Dr. Morven McLean, Agriculture & Food Systems Institute Executive Director, delivered a presentation on Environmental Risk Assessment of Gene Edited Plants at the Symposium on Risk Assessment and Regulation of Genome Edited Plants, in Manila, the Philippines.

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7th Annual South Asia Biosafety Conference (SABC2019)

Under the auspices of the South Asia Biosafety Program, the Agriculture & Food Systems Institute and Biotech Consortium India Limited organized the 7th Annual South Asia Biosafety Conference (SABC 2019), the premier biosafety meeting in South Asia.

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Scientific Symposium: Addressing Water Variability and Scarcity – The Role of Agricultural Research

This year’s Agriculture & Food Systems Institute Annual Scientific Symposium, co-organized with the Environment and Production Technology Division, International Food Policy Research Institute (IFPRI), focused on the role of agricultural research in addressing water variability and scarcity.

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Problem Formulation for Gene Drive Mosquitoes Designed to Reduce Malaria Transmission in Africa: Results from Four Regional Consultations 2016–2018

This summary publication captures the findings from four African consultations organized by the New Partnership for Africa’s Development (NEPAD) to identify risk hypotheses and data needs for future environmental risk assessment of gene drives in the mosquito Anopheles gambiae.

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Agricultural Biotechnology and Biosafety in South Asia: Progress and Prospects

This book contains the papers and proceedings of the SAARC Regional Consultative Meeting on the Progress and Prospects of Agricultural Biotechnology and Biosafety in South Asia, which took place on June 18- 20, 2019 in Dhaka, Bangladesh.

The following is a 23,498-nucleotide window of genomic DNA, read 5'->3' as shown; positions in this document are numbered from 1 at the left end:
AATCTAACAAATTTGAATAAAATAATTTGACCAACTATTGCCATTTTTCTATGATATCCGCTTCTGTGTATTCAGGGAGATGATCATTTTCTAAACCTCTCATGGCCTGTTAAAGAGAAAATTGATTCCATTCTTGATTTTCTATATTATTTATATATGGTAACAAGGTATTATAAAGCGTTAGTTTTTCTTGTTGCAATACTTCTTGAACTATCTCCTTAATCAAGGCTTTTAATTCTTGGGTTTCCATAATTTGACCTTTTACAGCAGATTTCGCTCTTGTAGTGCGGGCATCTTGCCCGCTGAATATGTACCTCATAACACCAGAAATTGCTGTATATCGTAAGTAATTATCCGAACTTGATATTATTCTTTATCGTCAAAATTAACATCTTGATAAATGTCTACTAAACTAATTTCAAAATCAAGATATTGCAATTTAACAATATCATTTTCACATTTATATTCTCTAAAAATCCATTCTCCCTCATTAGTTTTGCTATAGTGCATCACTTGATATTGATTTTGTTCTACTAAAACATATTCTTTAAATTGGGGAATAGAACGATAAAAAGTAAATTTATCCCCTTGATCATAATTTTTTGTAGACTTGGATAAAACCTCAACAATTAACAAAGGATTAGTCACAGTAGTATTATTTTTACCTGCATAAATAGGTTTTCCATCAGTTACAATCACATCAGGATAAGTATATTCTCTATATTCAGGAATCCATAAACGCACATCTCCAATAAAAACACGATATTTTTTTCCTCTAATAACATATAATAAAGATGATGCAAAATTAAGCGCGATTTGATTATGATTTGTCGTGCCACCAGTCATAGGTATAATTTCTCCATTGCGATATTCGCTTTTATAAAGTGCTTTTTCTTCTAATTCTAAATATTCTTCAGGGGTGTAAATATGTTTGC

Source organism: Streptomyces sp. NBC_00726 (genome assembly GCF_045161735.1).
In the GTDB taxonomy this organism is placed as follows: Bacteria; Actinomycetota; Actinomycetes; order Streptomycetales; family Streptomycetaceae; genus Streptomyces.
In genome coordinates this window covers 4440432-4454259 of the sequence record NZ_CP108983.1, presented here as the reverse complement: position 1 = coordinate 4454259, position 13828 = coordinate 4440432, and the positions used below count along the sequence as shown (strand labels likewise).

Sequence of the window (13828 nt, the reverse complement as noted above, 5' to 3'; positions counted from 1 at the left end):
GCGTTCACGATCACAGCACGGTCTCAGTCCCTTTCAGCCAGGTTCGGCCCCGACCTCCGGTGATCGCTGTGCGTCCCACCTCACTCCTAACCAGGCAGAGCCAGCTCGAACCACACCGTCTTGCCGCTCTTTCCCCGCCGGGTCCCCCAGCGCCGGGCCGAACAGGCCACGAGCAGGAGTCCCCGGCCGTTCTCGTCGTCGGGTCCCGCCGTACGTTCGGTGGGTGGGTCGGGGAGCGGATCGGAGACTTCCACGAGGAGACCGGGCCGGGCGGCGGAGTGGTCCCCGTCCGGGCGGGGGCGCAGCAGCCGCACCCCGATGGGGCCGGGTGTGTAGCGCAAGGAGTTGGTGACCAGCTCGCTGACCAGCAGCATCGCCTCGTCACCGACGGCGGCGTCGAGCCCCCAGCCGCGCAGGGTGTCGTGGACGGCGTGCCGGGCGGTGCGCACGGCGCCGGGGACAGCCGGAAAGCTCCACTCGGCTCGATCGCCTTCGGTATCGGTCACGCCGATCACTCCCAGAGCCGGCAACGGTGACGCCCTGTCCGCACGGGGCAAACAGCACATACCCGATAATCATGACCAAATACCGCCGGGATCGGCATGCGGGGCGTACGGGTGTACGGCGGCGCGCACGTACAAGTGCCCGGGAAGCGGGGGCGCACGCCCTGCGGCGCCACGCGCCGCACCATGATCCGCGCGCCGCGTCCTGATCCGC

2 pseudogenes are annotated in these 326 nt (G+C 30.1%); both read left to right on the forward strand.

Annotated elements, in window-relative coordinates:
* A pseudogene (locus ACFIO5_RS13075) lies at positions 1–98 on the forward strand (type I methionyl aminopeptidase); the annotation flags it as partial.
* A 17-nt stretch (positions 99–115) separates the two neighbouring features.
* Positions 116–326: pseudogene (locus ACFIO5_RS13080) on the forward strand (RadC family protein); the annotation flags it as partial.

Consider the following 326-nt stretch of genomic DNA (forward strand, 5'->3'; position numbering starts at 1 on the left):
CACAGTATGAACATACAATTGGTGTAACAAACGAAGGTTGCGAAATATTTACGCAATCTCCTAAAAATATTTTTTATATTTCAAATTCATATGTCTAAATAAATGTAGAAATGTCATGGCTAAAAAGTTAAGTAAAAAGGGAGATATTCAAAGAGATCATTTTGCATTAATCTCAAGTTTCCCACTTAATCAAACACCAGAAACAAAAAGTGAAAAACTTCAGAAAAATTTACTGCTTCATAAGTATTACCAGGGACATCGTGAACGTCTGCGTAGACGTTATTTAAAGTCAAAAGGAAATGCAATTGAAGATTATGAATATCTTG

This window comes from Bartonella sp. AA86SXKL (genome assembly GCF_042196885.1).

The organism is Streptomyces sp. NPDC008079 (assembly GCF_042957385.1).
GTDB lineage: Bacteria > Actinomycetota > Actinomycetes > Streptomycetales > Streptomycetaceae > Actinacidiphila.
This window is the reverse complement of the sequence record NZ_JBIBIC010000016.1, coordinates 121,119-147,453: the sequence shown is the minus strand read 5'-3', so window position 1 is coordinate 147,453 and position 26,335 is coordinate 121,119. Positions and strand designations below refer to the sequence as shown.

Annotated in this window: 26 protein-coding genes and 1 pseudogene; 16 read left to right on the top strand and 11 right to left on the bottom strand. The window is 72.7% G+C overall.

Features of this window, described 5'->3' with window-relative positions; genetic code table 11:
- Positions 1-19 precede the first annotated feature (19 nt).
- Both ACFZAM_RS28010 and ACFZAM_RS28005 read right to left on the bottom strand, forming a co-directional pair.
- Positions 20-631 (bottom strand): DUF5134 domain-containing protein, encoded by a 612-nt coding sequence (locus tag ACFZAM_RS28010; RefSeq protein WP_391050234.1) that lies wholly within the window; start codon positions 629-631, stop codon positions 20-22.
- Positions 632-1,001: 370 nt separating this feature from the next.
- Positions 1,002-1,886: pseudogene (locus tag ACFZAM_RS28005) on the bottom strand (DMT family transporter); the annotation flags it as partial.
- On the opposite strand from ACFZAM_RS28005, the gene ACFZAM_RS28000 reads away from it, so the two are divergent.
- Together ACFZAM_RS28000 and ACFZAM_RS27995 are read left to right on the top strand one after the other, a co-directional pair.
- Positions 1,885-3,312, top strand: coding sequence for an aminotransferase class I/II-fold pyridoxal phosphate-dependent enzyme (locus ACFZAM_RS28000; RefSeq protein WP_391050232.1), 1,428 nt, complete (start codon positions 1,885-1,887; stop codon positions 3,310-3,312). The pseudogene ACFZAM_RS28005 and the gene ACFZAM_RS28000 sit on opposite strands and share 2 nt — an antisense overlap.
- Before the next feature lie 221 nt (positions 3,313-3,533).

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OECD Consensus Document of the Biology of Mosquito Aedes aegypti

Volume 8 of the series Safety Assessment of Transgenic Organisms in the Environment contains the first OECD biosafety consensus document to deal with the biology of an insect, the mosquito Aedes aegypti.

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Capacities for the Risk Assessment of GMOs: Challenges to Build Sustainable Systems

The need for functional risk assessment bodies in general, and in the biosafety field in particular, demands continued efforts and commitment from regulatory agencies, if results that are sustainable in time are to be achieved. Dr. Carmen Vicién, Agriculture & Food Systems Institute in-country partner, was a co-author of this paper, which references the Agriculture & Food Systems Institute’s involvement in the Partnership for Biosafety Risk Assessment and Regulation in Paraguay and the use of Agriculture & Food Systems Institute eLearning courses in Kenya.

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Results from the Workshop “Problem Formulation for the Use of Gene Drive in Mosquitoes”

Reducing the incidence of malaria has been a public health priority for nearly a century. However, before new technologies and associated vector control strategies  can be developed and exploited, it will be necessary to understand and assess the likelihood of any potential harms to humans or the environment. To begin this process, the Foundation for the National Institutes of Health and the Agriculture & Food Systems Institute organized an expert workshop to consider the potential risks related to the use of gene drives in Anopheles gambiae for malaria control in Africa.